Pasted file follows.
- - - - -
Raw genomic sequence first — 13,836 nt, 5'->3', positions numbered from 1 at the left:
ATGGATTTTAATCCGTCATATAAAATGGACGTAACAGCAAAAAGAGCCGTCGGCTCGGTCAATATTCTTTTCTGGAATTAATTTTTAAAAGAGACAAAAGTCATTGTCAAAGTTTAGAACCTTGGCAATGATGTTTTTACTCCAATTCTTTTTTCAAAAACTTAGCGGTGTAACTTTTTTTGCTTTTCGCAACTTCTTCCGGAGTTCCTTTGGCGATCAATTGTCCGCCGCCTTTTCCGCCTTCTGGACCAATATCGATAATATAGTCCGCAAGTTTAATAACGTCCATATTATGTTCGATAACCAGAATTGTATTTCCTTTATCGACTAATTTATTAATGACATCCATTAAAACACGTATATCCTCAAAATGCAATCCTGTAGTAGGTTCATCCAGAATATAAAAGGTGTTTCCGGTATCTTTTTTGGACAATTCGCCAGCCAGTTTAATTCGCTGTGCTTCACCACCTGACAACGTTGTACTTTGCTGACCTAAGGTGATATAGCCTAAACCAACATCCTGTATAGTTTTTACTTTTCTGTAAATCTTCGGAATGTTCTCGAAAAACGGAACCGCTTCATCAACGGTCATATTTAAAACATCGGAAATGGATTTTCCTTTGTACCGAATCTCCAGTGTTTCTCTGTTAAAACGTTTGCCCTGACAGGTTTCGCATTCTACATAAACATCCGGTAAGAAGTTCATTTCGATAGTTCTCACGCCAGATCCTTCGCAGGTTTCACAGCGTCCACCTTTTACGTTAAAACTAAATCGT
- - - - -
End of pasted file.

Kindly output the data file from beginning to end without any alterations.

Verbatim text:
Raw genomic sequence first — 13,836 nt, 5'->3', positions numbered from 1 at the left:
ATGGATTTTAATCCGTCATATAAAATGGACGTAACAGCAAAAAGAGCCGTCGGCTCGGTCAATATTCTTTTCTGGAATTAATTTTTAAAAGAGACAAAAGTCATTGTCAAAGTTTAGAACCTTGGCAATGATGTTTTTACTCCAATTCTTTTTTCAAAAACTTAGCGGTGTAACTTTTTTTGCTTTTCGCAACTTCTTCCGGAGTTCCTTTGGCGATCAATTGTCCGCCGCCTTTTCCGCCTTCTGGACCAATATCGATAATATAGTCCGCAAGTTTAATAACGTCCATATTATGTTCGATAACCAGAATTGTATTTCCTTTATCGACTAATTTATTAATGACATCCATTAAAACACGTATATCCTCAAAATGCAATCCTGTAGTAGGTTCATCCAGAATATAAAAGGTGTTTCCGGTATCTTTTTTGGACAATTCGCCAGCCAGTTTAATTCGCTGTGCTTCACCACCTGACAACGTTGTACTTTGCTGACCTAAGGTGATATAGCCTAAACCAACATCCTGTATAGTTTTTACTTTTCTGTAAATCTTCGGAATGTTCTCGAAAAACGGAACCGCTTCATCAACGGTCATATTTAAAACATCGGAAATGGATTTTCCTTTGTACCGAATCTCCAGTGTTTCTCTGTTAAAACGTTTGCCCTGACAGGTTTCGCATTCTACATAAACATCCGGTAAGAAGTTCATTTCGATAGTTCTCACGCCAGATCCTTCGCAGGTTTCACAGCGTCCACCTTTTACGTTAAAACTAAATCGT